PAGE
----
[0209] The reason of the results in the stoichiometric A/F ratio is believed to be as follows. In Experimental Example 2, variations in air-fuel ratio (A/F) are absorbed by a high oxygen storage/release capacity of the Ce--Zr--Nd mixed oxide, so that Rh effectively exhibits its NOx conversion performance. On the other hand, in Experimental Examples 1 and 3, since ZrO.sub.2-coated third alumina or the third alumina has no oxygen storage/release capacity, NOx conversion performance is reduced as compared with Experimental Example 2.

[0210] The reason of the results in the rich A/F ratio is believed to be as follows. In Experimental Example 2, oxygen is released through the surfaces of Rh particles by the oxygen release capacity of the Ce--Zr--Nd mixed oxide, so that the surfaces of Rh particles fall into excess oxygen condition to make the adsorption and conversion of NOx difficult. On the other hand, in Experimental Examples 1 and 3, since ZrO.sub.2-coated third alumina or the third alumina has no oxygen storage/release capacity, this avoids production of oxygen as in Experimental Example 2 and in turn ill effects of such oxygen on the NOx conversion performance.

[0211] Therefore, in the catalyst of Example 2 including elements of both the Experimental Examples 1 and 2, a high NOx conversion performance is provided by the Rh/Ce--Zr--Nd mixed oxide in the stoichiometric A/F ratio and the deterioration in NOx conversion performance due to Rh/Ce--Zr--Nd mixed oxide is avoided by Rh/ZrO.sub.2-coated third alumina. As a result of combination of these effects, a high NOx conversion performance can be provided under a wide range of operating conditions.

[0212] A comparison between Experimental Examples 1 and 3 shows that Experimental Example 1 has a higher NOx conversion efficiency in both the stoichiometric and rich A/F ratios. Therefore, it is preferable that Rh-carried third alumina is coated with ZrO.sub.2.

[0213] Next, the amount of Rh carried will be examined. The third alumina has an extremely large specific surface area after aged as compared with the Ce--Zr--Nd mixed oxide. Therefore, in order that the third alumina and the Ce--Zr--Nd mixed oxide have the same amount of Rh carried per unit specific surface area, the amount of Rh carried on the third alumina will be increased or the amount of Rh carried on the Ce--Zr--Nd mixed oxide will be decreased.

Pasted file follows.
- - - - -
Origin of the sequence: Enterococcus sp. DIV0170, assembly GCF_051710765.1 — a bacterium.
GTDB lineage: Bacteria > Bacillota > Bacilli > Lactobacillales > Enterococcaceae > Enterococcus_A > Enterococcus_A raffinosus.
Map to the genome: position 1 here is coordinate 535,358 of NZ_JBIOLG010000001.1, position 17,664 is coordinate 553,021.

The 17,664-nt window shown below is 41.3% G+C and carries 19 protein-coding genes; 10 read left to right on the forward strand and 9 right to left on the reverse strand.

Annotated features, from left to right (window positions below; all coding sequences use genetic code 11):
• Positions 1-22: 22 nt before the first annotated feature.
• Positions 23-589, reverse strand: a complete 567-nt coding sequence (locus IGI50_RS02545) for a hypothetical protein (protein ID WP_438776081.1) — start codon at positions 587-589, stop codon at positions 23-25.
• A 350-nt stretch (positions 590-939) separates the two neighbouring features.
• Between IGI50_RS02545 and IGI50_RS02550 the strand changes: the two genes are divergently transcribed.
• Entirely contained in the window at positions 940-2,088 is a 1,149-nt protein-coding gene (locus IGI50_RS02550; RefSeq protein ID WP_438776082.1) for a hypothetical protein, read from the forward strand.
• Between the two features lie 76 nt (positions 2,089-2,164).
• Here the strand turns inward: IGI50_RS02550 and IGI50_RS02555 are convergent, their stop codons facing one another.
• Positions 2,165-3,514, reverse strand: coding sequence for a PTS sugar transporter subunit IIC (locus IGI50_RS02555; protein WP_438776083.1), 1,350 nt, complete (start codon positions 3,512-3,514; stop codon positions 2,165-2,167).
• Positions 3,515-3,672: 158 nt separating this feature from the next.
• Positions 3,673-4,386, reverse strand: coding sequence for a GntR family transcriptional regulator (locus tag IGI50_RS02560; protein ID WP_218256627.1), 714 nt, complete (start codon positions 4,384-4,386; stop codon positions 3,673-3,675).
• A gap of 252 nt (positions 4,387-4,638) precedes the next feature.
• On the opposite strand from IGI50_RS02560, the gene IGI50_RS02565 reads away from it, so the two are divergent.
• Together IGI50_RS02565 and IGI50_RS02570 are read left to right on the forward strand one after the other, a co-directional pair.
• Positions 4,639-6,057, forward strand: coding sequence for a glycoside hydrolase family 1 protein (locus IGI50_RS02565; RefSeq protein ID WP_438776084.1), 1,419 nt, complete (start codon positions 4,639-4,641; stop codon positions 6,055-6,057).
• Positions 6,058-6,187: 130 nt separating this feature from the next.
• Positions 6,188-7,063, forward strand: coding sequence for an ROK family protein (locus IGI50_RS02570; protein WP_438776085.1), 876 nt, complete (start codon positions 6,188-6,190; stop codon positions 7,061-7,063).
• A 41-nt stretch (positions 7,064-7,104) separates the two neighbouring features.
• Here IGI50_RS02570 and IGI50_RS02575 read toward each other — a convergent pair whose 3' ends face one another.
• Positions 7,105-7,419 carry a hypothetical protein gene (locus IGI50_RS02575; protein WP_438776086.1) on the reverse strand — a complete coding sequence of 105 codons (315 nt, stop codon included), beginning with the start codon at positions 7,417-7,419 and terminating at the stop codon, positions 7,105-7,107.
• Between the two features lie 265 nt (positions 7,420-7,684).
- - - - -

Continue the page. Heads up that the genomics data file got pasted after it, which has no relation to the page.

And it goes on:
[0214] In the former case, that is, if the amount of Rh carried on the third alumina is increased, the required amount of Rh is increased, thereby providing cost up. In addition, even if the third alumina is coated with ZrO.sub.2, some of Rh particles are brought into solid solution in the third alumina, thereby deteriorating catalytic conversion activity. On the other hand, in the latter case, that is, if the amount of Rh carried on the Ce--Zr--Nd mixed oxide is decreased, this makes it difficult to extend the A/F window under rich conditions, thereby not providing an expected improvement in catalytic conversion performance.

[0215] Therefore, if the amount D of Rh carried per unit specific surface area on the Ce--Zr--Nd mixed oxide is larger than the amount C of Rh carried per unit specific surface area on the third alumina, for example, as shown in FIG. 11, this solves the problem of cost up of Rh and the problem of solid solution of Rh in the third alumina. Also, it becomes possible to extend the A/F window under rich conditions to promote the steam reforming reaction, providing an expected NOx reduction.

[0216] In particular, since Rh is carried on the Ce--Zr--Nd mixed oxide and the third alumina in the upper layer, this enhances the reactivity of the oxygen storage component (Ce--Zr--Nd mixed oxide) and the steam reforming reactivity, which can promote the reduction reaction of nitrogen oxides (NOx).

[0217] Further, since Pt is carried on the second alumina on which neither Pd nor Rh are carried, Pt is carried on the support material in a manner separated from Pd and Rh. This provides high dispersion of each catalytic precious metal and makes it difficult to cause sintering and alloying between these different kinds of catalytic precious metals.

<Influences of ZrO.sub.2 Mass Ratio in Ce--Zr--Nd Mixed Oxide>

[0218] Next, influences of the mass ratio in the Ce--Zr--Nd mixed oxide expressed by ZrO.sub.2/(CeO.sub.2+ZrO.sub.2+Nd.sub.2O.sub.3) will be examined in comparison of Examples 2 and 4 with Comparative Examples 6 to 8. FIG. 15 shows that Examples 2 and 4 have better T50 and C500 values than Comparative Examples 6 to 8.

[0219] First, in Comparative Example 6, both the mass ratios in the upper and lower layers in the composition of Example 2 are changed to 70 mass %. Since Example 2 has better T50 and C500 values than Comparative Example 6, this shows that it is preferable that the mass ratio in the lower layer is 70 mass % or less and that the mass ratio in the upper layer is larger than the mass ratio in the lower layer.